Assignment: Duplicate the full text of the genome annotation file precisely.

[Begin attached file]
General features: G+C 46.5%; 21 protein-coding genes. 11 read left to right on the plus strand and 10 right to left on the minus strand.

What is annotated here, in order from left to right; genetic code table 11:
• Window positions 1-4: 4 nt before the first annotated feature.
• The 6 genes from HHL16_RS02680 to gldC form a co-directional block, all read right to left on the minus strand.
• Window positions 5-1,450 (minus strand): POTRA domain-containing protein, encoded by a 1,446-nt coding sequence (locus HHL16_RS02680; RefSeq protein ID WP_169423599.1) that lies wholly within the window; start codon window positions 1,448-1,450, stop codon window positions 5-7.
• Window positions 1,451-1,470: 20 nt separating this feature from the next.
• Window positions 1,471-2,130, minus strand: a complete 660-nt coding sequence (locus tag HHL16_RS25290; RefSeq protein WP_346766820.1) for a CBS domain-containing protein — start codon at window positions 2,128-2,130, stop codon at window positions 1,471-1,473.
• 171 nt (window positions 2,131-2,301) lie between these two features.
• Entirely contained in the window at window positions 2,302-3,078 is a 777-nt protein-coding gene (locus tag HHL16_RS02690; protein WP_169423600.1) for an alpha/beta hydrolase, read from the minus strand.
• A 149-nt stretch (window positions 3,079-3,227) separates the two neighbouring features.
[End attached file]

General features: G+C 46.5%; 21 protein-coding genes. 11 read left to right on the plus strand and 10 right to left on the minus strand.

What is annotated here, in order from left to right; genetic code table 11:
• Window positions 1-4: 4 nt before the first annotated feature.
• The 6 genes from HHL16_RS02680 to gldC form a co-directional block, all read right to left on the minus strand.
• Window positions 5-1,450 (minus strand): POTRA domain-containing protein, encoded by a 1,446-nt coding sequence (locus HHL16_RS02680; RefSeq protein ID WP_169423599.1) that lies wholly within the window; start codon window positions 1,448-1,450, stop codon window positions 5-7.
• Window positions 1,451-1,470: 20 nt separating this feature from the next.
• Window positions 1,471-2,130, minus strand: a complete 660-nt coding sequence (locus tag HHL16_RS25290; RefSeq protein WP_346766820.1) for a CBS domain-containing protein — start codon at window positions 2,128-2,130, stop codon at window positions 1,471-1,473.
• 171 nt (window positions 2,131-2,301) lie between these two features.
• Entirely contained in the window at window positions 2,302-3,078 is a 777-nt protein-coding gene (locus tag HHL16_RS02690; protein WP_169423600.1) for an alpha/beta hydrolase, read from the minus strand.
• A 149-nt stretch (window positions 3,079-3,227) separates the two neighbouring features.